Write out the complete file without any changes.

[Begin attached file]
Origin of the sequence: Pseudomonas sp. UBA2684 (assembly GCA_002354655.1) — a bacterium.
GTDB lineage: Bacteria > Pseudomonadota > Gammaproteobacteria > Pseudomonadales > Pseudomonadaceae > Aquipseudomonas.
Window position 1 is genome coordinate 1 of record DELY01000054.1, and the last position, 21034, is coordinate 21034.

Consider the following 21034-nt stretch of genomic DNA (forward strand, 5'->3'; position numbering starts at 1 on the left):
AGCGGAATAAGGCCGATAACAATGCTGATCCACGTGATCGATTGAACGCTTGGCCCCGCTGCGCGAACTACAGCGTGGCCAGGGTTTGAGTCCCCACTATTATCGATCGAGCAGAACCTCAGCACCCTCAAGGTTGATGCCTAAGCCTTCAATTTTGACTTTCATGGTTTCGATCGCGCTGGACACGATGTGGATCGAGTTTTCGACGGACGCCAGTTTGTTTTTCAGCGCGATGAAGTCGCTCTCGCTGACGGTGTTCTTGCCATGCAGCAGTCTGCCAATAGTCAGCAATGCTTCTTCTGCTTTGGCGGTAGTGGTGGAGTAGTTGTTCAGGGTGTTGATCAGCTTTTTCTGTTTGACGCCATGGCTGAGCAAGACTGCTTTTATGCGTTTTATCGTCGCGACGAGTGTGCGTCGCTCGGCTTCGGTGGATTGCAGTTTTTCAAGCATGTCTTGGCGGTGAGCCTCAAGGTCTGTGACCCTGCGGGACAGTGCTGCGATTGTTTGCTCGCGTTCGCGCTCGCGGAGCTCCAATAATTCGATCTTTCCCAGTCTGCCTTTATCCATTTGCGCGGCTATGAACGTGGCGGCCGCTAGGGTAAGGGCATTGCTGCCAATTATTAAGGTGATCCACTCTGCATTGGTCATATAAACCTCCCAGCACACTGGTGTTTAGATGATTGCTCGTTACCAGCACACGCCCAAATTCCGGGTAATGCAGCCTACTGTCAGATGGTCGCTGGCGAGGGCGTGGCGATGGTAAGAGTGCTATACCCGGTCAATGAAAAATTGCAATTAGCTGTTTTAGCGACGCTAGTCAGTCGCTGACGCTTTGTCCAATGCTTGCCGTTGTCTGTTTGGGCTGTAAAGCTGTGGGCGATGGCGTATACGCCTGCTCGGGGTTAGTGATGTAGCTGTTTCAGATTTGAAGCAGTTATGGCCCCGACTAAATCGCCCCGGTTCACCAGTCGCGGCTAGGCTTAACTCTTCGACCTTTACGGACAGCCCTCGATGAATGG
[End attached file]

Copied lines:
Origin of the sequence: Pseudomonas sp. UBA2684 (assembly GCA_002354655.1) — a bacterium.
GTDB lineage: Bacteria > Pseudomonadota > Gammaproteobacteria > Pseudomonadales > Pseudomonadaceae > Aquipseudomonas.
Window position 1 is genome coordinate 1 of record DELY01000054.1, and the last position, 21034, is coordinate 21034.

Consider the following 21034-nt stretch of genomic DNA (forward strand, 5'->3'; position numbering starts at 1 on the left):
AGCGGAATAAGGCCGATAACAATGCTGATCCACGTGATCGATTGAACGCTTGGCCCCGCTGCGCGAACTACAGCGTGGCCAGGGTTTGAGTCCCCACTATTATCGATCGAGCAGAACCTCAGCACCCTCAAGGTTGATGCCTAAGCCTTCAATTTTGACTTTCATGGTTTCGATCGCGCTGGACACGATGTGGATCGAGTTTTCGACGGACGCCAGTTTGTTTTTCAGCGCGATGAAGTCGCTCTCGCTGACGGTGTTCTTGCCATGCAGCAGTCTGCCAATAGTCAGCAATGCTTCTTCTGCTTTGGCGGTAGTGGTGGAGTAGTTGTTCAGGGTGTTGATCAGCTTTTTCTGTTTGACGCCATGGCTGAGCAAGACTGCTTTTATGCGTTTTATCGTCGCGACGAGTGTGCGTCGCTCGGCTTCGGTGGATTGCAGTTTTTCAAGCATGTCTTGGCGGTGAGCCTCAAGGTCTGTGACCCTGCGGGACAGTGCTGCGATTGTTTGCTCGCGTTCGCGCTCGCGGAGCTCCAATAATTCGATCTTTCCCAGTCTGCCTTTATCCATTTGCGCGGCTATGAACGTGGCGGCCGCTAGGGTAAGGGCATTGCTGCCAATTATTAAGGTGATCCACTCTGCATTGGTCATATAAACCTCCCAGCACACTGGTGTTTAGATGATTGCTCGTTACCAGCACACGCCCAAATTCCGGGTAATGCAGCCTACTGTCAGATGGTCGCTGGCGAGGGCGTGGCGATGGTAAGAGTGCTATACCCGGTCAATGAAAAATTGCAATTAGCTGTTTTAGCGACGCTAGTCAGTCGCTGACGCTTTGTCCAATGCTTGCCGTTGTCTGTTTGGGCTGTAAAGCTGTGGGCGATGGCGTATACGCCTGCTCGGGGTTAGTGATGTAGCTGTTTCAGATTTGAAGCAGTTATGGCCCCGACTAAATCGCCCCGGTTCACCAGTCGCGGCTAGGCTTAACTCTTCGACCTTTACGGACAGCCCTCGATGAATGG